"Who are you?" stammered Boromir, at last looking up and meeting the gaze of the eyes that were looking down upon him. They were like deep wells of water, and Boromir felt as though he was drowning in them. The eyes were sleepy, yet alert; kind, yet stern, and very, very old. Boromir sensed no danger to himself from this creature -- and yet, he felt very afraid.
"This is my country, Fangorn Forest, and I am Fangorn -- or Treebeard, if you wish. Hoom, hmm, do you have a name?"
"I am Boromir, son of Denethor, Steward of Gondor." The stating of his name and rank calmed him, and Boromir felt his fear lessen. He stood a little taller and looked at the creature, at Treebeard, more directly.
"Did you slay the Orcs, then?" Boromir asked.
"Hmm, hooom!" replied Treebeard. "A son of Gondor! Hah, hrum! Yes, the Orcs were slain by me, and by others. We do not love Orcs, for they do not love us, and we do not allow them to enter our Wood. Tell me, Son of Gondor, why were you pursuing these Orcs, so far from your own land and all alone?"
"We were attacked near the Emyn Muil, my men and I, and some Riders of Rohan. My brother was among the wounded..." Boromir caught his breath, then went on more slowly. "I fear he is dead, and the Marshal of the Mark with him. I thought only of revenge...I have been following them for more than a day."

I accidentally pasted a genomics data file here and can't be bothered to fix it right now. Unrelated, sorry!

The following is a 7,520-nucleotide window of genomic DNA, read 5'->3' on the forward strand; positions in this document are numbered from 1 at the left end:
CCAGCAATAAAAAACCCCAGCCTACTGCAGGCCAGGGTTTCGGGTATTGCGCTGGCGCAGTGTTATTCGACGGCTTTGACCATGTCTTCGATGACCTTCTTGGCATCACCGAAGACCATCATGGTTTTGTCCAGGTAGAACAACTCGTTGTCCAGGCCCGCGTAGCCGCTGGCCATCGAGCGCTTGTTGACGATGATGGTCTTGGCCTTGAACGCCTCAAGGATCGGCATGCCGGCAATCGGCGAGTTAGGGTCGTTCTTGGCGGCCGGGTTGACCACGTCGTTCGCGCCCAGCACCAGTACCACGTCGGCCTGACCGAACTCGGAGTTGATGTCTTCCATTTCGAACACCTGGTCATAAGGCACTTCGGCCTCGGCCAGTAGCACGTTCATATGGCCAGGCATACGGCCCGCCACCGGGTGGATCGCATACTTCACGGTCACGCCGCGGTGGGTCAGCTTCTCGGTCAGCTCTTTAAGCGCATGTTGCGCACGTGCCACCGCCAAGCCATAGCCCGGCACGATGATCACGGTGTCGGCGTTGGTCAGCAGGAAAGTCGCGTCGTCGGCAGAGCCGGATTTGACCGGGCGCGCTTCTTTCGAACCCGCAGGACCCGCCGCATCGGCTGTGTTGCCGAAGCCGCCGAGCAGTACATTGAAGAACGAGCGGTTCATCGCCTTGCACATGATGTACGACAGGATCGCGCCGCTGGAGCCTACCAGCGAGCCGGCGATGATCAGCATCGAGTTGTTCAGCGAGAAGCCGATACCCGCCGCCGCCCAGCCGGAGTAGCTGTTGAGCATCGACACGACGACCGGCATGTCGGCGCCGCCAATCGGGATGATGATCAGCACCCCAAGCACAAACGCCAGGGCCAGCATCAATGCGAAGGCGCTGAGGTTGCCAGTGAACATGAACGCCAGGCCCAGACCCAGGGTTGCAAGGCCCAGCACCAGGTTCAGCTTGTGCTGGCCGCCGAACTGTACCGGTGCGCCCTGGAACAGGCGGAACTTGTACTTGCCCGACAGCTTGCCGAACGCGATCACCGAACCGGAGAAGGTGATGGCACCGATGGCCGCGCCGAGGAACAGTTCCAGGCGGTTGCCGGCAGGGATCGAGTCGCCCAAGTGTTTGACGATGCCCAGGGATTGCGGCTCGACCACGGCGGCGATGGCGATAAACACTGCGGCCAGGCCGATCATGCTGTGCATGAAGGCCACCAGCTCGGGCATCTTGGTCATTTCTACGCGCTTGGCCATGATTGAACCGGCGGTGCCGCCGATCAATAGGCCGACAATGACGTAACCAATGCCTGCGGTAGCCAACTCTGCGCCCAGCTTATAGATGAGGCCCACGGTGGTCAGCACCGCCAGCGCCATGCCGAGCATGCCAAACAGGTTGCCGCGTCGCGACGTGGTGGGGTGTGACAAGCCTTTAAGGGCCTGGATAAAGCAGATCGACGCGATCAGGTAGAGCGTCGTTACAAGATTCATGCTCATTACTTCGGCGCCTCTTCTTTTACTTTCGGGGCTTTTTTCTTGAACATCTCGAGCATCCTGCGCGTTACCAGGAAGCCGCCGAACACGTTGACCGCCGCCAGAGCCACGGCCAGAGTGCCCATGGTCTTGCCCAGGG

"Hoo, hrum," replied Treebeard thoughtfully. "That is some distance from here! You are a hasty young man to have come such a long way, alone and wounded, in pursuit of revenge."
"It was a long way, yes," agreed Boromir. "But he was my brother."
"Humm, hoom! Yes!" said Treebeard after a moment. "Well, you have not had your revenge, but you do have the satisfaction of knowing that the Orcs that slew your brother are dead. Let that be enough. Now you must go from here; your people are seeking you, and they must not enter the Wood -- not now. My people are angry; the Orcs have angered them, but they will not stop at Orc slaying perhaps, if your men dare to enter the Wood. Harraroom!"
"It is enough that the Orcs are dead, though I did not slay them with my own hand," sighed Boromir. He swayed a little, and the world grew momentarily dark. He felt a gnarled hand touch his elbow to steady him.
"Could you...would you show me the way out?" he said hesitantly, looking up into deep eyes like wells of quiet water.
Boromir had little memory after that of his return through the forest. He knew only that Treebeard went with him, until suddenly he was there at the edge of the forest; the grasslands of Rohan stretched out before him, and his horse whinnied a greeting. He turned to look back into the wood, but there was no sign of anyone there. Treebeard was gone and all that remained to be seen were trees which were nothing more than trees.